Discover Eindhoven, The Netherlands in this catalogue of creative happenings

Twisting words and music

May 26th, 2011

Filed under: MUSIC

The language of music
The crowd prefers to dawdle outside on this unseasonably warm May evening, rather than come in and listen to the billed entertainment. This doesn’t dint the enthusiasm of Eindhoven band, Ape Not Mice, hired for corporate gig, Made. After the first set Mark Vrolings (31), drummer, looms so very tall over me, yet speaks softly and attentively about the band he started in 2008. The pretty lead singer, Diede Claesen (20), sweetly barges in on the rushed interview and says to him: “Just checking up on you! I want to hear your English!” she laughs teasingly. Language is a cornerstone for this group, which I’m about to find out. But first, the music.

From unearthing internet talent … to live gigs
“I was surfing youtube one day, and I came across Diede singing. I thought wow, she’s amazing. I contacted her to do a project together. Back then I had a couple of bands, but now Ape Not Mice is it. If you realise you have something worth pursuing, you just have to go for it.” Their commitment is delivering – quickly. Debut album Every stain tells a story was launched last week, they play at the Breda Jazz Festival next week and then the Jazz in Duketown event in Den Bosch and the Jazz Day in Rotterdam next month. The CD launch party is at Eindhoven’s Effenaar on 16 June. They’ve also just found an agent and are planning a national tour in the autumn. When asked how he’d describe their music, Mark says their brand is “positive music: jazz-pop.” Eep, sounds like it could be so chi-chi.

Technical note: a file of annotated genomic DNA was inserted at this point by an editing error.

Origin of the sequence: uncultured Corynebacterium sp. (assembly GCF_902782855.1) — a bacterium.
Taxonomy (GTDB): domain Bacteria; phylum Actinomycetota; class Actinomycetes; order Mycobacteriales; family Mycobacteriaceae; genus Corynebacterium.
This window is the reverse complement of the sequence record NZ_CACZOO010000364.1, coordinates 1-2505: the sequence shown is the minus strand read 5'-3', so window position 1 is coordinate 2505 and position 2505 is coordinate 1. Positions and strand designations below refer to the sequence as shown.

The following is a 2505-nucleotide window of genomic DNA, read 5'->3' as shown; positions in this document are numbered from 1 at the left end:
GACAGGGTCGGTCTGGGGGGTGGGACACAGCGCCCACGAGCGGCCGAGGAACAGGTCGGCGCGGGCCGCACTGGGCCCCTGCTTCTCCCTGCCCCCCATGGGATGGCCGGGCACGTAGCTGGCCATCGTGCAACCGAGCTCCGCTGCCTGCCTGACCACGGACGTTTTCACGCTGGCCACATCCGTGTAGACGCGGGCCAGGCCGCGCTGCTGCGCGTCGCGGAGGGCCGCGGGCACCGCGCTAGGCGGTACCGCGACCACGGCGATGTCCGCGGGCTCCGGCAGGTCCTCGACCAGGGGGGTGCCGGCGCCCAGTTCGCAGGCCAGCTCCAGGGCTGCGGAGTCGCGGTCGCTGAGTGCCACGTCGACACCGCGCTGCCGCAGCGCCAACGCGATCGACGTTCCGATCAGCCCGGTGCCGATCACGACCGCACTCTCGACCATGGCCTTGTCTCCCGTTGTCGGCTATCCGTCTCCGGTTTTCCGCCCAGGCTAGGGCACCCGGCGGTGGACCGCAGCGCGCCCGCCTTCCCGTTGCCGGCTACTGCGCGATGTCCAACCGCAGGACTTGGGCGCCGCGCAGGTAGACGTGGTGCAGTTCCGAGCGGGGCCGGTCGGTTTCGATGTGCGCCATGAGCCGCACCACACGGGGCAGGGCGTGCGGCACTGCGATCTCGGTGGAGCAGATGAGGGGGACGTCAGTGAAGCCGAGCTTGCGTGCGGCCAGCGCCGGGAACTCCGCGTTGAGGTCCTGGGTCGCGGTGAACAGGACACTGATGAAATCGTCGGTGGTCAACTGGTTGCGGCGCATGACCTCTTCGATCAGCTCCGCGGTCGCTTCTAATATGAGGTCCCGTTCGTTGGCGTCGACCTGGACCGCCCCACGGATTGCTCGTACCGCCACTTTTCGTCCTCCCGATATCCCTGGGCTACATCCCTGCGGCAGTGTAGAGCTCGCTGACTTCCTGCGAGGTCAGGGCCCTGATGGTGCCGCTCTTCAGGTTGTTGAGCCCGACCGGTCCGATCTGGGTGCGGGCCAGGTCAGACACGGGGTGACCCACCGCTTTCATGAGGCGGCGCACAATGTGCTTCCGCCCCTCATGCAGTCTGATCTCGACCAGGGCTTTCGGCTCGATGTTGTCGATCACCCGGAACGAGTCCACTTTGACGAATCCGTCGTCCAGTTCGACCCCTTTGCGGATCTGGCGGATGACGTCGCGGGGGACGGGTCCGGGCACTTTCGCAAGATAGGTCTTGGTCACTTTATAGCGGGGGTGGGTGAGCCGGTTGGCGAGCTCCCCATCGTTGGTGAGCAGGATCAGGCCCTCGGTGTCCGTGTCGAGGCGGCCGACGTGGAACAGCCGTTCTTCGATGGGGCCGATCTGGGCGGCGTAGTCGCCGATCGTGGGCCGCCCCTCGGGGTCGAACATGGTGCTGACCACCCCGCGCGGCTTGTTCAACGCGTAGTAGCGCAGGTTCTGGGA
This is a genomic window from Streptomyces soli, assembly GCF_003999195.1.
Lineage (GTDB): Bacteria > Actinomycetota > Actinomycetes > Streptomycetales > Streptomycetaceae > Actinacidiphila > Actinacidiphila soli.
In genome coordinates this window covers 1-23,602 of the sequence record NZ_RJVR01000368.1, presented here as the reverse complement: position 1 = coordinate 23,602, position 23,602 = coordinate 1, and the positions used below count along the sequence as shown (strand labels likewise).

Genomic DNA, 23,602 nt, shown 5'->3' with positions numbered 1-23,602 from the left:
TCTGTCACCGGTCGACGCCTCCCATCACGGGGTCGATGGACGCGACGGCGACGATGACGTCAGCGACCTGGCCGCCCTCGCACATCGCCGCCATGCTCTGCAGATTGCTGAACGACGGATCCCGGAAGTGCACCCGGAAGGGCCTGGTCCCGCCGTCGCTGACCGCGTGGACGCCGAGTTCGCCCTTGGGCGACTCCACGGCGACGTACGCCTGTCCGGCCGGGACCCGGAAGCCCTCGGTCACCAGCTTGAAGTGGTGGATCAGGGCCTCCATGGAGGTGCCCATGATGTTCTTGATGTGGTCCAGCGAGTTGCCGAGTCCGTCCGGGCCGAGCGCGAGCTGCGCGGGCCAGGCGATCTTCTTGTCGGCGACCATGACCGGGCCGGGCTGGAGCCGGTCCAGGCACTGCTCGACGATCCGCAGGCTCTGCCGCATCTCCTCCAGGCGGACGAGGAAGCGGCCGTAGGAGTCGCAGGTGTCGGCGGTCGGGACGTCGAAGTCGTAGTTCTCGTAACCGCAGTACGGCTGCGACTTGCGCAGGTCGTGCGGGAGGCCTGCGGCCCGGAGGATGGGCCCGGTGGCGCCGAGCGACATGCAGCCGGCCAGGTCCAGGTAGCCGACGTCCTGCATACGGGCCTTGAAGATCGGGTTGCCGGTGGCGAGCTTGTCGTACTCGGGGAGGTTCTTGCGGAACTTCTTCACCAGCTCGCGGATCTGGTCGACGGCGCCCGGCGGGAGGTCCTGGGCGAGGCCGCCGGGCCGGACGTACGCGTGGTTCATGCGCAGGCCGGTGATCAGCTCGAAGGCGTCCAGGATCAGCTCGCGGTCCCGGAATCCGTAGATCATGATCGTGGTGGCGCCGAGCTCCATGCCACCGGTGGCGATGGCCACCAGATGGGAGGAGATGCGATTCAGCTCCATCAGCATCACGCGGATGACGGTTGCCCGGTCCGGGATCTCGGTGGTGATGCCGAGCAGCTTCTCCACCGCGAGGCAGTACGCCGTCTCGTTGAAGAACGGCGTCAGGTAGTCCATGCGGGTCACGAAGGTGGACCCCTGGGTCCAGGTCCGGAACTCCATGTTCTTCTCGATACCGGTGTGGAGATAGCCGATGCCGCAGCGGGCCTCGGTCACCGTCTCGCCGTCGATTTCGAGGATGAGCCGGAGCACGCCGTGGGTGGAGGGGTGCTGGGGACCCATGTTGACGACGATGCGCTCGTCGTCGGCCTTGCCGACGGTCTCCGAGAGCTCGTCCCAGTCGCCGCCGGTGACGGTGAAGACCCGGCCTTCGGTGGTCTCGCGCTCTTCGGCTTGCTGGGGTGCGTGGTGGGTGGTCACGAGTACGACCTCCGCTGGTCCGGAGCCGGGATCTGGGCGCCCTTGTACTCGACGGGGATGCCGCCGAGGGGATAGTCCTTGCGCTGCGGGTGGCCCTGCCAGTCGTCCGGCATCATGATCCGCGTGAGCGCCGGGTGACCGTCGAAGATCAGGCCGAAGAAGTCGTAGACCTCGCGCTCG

Better shows ahead
What do I hear this evening? Admittedly, it sounds like … positive, jazz-pop (or is it pop-jazz?). Diede has strong vocals and a confident presence. The adept rhythm section clearly enjoy playing live gigs. Their guitarist is new, and from where I’m standing he may possibly still be finding his feet. Regrettably, this Strijp-S former factory venue makes for rumbly acoustics, too-loud vocals, resulting in a high school band feeling. Their spattering of audience doesn’t help absorb the volume (I heard the band good-humouredly willing it to rain, whilst guests outside continued to enjoy the balmy night air). But, I’m a trained musician myself so I can see the technique – and more importantly, I’m an optimist. I am certain Ape Not Mice will deliver far stronger live performances in future.

Minimum audience, but the show still goes on

Solid technical basis – Tilburg Conservatorium
Emily Hermans
, Mark’s girlfriend and (self-confessed, sheepish groupie) says: “Because they’re conservatorium trained (Tilburg), they’re really at a more sophisticated level than just any old pop band. There are layers in the music and the lyrics.” Mark, former jazz student (percussion) at Tilburg, had initially wanted to form a “loungy jazz band”, but after recruiting ingenue Diede (also a Tilburg conservatorium student of jazz who will soon graduate), her artistic sensibilities guide the band’s direction. “Diede’s lyrics, melodies and writing are largely pop. So, we follow her.” It turns out she is, despite her youth and giddy charm, quite a powerful woman.